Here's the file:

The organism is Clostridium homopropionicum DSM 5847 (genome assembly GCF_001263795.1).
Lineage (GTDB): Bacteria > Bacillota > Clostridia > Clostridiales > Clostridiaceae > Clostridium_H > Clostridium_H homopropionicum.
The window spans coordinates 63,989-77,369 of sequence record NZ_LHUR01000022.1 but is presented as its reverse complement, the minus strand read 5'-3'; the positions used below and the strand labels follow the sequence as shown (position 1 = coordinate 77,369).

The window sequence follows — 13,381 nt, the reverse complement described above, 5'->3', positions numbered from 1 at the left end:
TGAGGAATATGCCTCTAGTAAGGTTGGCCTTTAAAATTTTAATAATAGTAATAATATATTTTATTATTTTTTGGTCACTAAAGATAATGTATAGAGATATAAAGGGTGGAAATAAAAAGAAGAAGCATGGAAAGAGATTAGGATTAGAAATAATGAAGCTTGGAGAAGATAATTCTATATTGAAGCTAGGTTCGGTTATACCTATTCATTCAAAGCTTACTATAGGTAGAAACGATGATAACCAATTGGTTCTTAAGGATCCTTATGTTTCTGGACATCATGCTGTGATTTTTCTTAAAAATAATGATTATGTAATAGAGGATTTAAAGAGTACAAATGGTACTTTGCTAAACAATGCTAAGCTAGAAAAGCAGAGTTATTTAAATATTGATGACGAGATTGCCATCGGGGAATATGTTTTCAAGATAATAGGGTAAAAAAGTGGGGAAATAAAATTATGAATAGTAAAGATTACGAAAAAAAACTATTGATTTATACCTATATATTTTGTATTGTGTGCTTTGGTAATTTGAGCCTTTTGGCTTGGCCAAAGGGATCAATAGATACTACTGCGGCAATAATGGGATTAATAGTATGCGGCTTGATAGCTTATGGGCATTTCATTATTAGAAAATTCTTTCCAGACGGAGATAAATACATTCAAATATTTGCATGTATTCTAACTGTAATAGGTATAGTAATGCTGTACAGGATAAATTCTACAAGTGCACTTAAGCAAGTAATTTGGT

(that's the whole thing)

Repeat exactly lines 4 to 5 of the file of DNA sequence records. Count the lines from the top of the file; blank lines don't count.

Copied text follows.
The window sequence follows — 13,381 nt, the reverse complement described above, 5'->3', positions numbered from 1 at the left end:
TGAGGAATATGCCTCTAGTAAGGTTGGCCTTTAAAATTTTAATAATAGTAATAATATATTTTATTATTTTTTGGTCACTAAAGATAATGTATAGAGATATAAAGGGTGGAAATAAAAAGAAGAAGCATGGAAAGAGATTAGGATTAGAAATAATGAAGCTTGGAGAAGATAATTCTATATTGAAGCTAGGTTCGGTTATACCTATTCATTCAAAGCTTACTATAGGTAGAAACGATGATAACCAATTGGTTCTTAAGGATCCTTATGTTTCTGGACATCATGCTGTGATTTTTCTTAAAAATAATGATTATGTAATAGAGGATTTAAAGAGTACAAATGGTACTTTGCTAAACAATGCTAAGCTAGAAAAGCAGAGTTATTTAAATATTGATGACGAGATTGCCATCGGGGAATATGTTTTCAAGATAATAGGGTAAAAAAGTGGGGAAATAAAATTATGAATAGTAAAGATTACGAAAAAAAACTATTGATTTATACCTATATATTTTGTATTGTGTGCTTTGGTAATTTGAGCCTTTTGGCTTGGCCAAAGGGATCAATAGATACTACTGCGGCAATAATGGGATTAATAGTATGCGGCTTGATAGCTTATGGGCATTTCATTATTAGAAAATTCTTTCCAGACGGAGATAAATACATTCAAATATTTGCATGTATTCTAACTGTAATAGGTATAGTAATGCTGTACAGGATAAATTCTACAAGTGCACTTAAGCAAGTAATTTGGT